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Project Hildegard #31

February 2nd is the feast day for the purification of the Virgin Mary. It is also the feast of Candlemas – a celebration of the coming of light. I have selected o tu illustrata as my appropriate chant. It is a votive antiphon for the VM, who, according to the text, is lit by divine brightness – so it rather fits the double bill.

I didn’t realize before I started work on o tu illustrata that I would need to make some tricky decisions. Here’s why:

This chant is in only one manuscript (the Riesencodex), so comparison to resolve any notation issues is impossible. The modern edition most often relied upon (originally by Otto Müller and published in the Beuroner Kunstverlag edition) diverges wildly from the note pitches indicated in the manuscript (see below, where I have indicated in yellow where most interpreters have altered the original), and all the recordings I have so far heard either follow this modern edition, or make their own amendments (e.g., Sequentia) to keep the chant clearly centred on re.

I do understand why – and if this were a normal antiphon, with a psalm cadence attached, I might agree (each mode has its own psalm cadence, and so it would be tricky if the antiphon shifted between modes).

But I have decided to sing this chant in its original version, following the manuscript, and here are my reasons:

  1. This is not a antiphon that would have been sung with a psalm. It’s a votive antiphon and would have been sung separately, at the beginning or end of an office. It has its own “versicle” written out. Therefore, it does not need a psalm cadence, and Hildegard was potentially free to wander.
  2. While there are a few scribal errors in the manuscripts, usually the errors relate to a small group of neumes. Take my last chant, for example: in the Riesencodex the responsory rex noster begins on re, but the rest of the chant is clearly in mi mode. Fortunately, rex noster is also in the Dendermonde manuscript, where it does starts on mi, so my decision to treat the first neume in the Riesencodex as a clerical error was quickly made. In o tu illustata, however, long sections of chant are treated by most interpreters as incorrectly pitched (see below). But errors of this length? It’s easy to imagine a scribe being briefly distracted and writing a handful of neumes on the wrong line; it’s harder to imagine a scribe perpetuating his or her mistake line after line, when at the beginning of each line there is a clear reminder of where the do and the fa are situated on the stave.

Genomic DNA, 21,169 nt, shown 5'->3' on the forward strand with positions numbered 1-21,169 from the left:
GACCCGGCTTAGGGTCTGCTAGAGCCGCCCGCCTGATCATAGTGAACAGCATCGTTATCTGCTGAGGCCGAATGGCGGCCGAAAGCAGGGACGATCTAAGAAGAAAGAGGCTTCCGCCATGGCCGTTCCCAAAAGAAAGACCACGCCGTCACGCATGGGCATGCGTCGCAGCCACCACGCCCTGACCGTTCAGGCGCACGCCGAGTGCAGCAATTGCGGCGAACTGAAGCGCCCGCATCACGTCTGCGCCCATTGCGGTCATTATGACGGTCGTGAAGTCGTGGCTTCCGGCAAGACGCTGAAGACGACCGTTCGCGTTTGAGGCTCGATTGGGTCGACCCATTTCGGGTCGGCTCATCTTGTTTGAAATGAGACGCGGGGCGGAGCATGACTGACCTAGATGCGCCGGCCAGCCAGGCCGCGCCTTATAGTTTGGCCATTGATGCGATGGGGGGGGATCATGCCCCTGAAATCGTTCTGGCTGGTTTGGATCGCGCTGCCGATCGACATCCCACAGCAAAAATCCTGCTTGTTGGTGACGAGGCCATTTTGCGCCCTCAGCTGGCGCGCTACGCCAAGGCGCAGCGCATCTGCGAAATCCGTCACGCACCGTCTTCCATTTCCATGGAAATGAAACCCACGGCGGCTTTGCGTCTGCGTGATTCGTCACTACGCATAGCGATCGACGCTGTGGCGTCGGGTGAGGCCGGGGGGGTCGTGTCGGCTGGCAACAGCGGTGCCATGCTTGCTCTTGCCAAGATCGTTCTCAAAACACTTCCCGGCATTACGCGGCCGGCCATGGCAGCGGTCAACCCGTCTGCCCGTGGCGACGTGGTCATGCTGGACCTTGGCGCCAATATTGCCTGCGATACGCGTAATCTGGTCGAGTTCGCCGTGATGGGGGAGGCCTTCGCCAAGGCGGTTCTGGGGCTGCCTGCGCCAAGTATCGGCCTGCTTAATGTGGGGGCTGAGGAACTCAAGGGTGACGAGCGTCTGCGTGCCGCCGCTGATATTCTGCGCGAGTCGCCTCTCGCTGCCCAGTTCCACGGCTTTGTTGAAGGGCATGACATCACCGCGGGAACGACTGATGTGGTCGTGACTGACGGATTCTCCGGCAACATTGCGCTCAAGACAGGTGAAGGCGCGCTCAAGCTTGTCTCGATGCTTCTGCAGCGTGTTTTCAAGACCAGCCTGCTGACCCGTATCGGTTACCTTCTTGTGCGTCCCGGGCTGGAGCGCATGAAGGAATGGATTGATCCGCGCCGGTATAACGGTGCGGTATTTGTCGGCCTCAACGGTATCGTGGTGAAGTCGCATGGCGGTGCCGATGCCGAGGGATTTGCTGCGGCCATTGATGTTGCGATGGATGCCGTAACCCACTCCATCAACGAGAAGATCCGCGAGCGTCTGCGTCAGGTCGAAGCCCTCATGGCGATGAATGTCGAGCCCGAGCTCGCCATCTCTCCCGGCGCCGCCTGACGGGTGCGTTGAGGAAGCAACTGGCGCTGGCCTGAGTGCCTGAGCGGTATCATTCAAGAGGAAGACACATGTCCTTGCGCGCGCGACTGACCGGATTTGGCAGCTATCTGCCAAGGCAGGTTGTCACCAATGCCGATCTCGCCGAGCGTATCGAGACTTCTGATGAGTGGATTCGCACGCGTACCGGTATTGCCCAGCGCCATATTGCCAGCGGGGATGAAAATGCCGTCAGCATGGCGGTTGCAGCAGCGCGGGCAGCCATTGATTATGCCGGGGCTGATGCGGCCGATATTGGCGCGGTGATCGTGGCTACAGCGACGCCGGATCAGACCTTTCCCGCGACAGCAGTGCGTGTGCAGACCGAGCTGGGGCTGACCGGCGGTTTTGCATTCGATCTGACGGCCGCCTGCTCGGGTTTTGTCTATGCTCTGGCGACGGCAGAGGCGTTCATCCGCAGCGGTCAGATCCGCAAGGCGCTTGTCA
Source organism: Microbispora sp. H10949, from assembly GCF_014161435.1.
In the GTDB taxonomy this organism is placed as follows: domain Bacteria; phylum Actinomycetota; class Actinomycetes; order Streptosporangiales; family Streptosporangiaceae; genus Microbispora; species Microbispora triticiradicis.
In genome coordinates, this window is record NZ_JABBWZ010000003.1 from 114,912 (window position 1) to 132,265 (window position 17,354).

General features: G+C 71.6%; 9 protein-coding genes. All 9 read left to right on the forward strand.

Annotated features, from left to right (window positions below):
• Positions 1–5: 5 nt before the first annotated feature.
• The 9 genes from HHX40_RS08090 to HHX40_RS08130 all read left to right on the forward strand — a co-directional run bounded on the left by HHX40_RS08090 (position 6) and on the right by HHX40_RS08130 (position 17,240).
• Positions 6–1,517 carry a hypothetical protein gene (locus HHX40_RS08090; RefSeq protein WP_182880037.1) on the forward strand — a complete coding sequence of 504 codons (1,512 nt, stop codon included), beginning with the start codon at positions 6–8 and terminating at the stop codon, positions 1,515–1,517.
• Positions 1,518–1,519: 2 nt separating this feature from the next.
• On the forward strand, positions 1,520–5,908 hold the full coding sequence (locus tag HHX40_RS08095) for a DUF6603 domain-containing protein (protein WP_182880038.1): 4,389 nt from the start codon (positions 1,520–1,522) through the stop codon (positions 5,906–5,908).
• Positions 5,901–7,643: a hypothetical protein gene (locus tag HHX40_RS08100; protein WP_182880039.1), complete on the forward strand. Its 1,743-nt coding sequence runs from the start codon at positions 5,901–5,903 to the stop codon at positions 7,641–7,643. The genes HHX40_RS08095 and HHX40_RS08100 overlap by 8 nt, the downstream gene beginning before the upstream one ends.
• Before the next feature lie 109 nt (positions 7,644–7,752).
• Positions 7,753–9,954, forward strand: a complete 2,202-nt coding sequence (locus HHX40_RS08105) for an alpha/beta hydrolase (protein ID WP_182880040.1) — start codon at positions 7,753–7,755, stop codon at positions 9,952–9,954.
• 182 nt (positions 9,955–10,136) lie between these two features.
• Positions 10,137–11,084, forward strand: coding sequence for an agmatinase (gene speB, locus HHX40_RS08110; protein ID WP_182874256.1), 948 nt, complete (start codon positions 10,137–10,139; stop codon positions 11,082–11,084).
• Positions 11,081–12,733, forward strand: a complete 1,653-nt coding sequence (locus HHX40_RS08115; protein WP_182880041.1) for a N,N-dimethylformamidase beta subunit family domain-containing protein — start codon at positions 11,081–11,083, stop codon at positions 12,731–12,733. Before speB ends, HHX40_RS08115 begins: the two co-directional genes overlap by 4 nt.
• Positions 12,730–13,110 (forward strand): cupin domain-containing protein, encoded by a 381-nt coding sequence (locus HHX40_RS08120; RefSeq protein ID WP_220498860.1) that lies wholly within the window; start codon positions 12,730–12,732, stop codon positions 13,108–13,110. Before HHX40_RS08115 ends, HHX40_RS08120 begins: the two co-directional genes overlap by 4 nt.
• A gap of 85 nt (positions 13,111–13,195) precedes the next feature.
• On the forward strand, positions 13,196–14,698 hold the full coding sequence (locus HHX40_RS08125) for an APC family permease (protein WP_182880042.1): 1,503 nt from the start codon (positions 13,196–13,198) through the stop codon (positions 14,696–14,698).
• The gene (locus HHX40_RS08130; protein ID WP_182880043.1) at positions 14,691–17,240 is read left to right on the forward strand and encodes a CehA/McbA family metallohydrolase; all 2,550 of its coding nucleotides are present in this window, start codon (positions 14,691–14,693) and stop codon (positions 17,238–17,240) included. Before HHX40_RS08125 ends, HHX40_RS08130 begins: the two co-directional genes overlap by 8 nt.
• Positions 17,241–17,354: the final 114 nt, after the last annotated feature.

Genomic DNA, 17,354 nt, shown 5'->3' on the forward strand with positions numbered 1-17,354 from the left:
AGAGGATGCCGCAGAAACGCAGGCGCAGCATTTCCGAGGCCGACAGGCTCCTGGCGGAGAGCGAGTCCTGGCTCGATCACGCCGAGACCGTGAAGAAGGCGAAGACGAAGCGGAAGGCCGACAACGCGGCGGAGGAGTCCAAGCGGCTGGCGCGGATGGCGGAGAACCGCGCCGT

3. Allowing modal shifts like this makes for a very interesting chant :-).
  4. If the antiphon is repeated after the versicle, which I presume it would have been but which most interpreters do not do, the shifting modes make musical sense to my ear.

One last remark: following the original notation, a vocal range of two and a half octaves is required. I have transposed the chant down a fourth so as to be able to sing it.

If you have any thoughts on this, I’d love to hear from you. Please don’t hesitate to leave me a comment!

#hildegardvonbingen #chant #facsimile

o tu illustrata

Yellow highlighting indicates where most interpreters have amended the chant.
Yellow highlighting indicates where most interpreters have amended the chant.

O you, illuminated by the divine brightness, bright virgin mary, infused by god’s word, how your womb flowered by the coming of god’s spirit, which gave you breath, and, in you, you exhaled what eve removed, withering purity through the carnally touched contagion of the devil’s suggestion. You miraculously hid within yourself the immaculate flesh, that through divine reason with the son of god flowered in your womb, he being brought forth by divine holiness, against the laws of the flesh that eve constructed, in the whole coming together in divine flesh.

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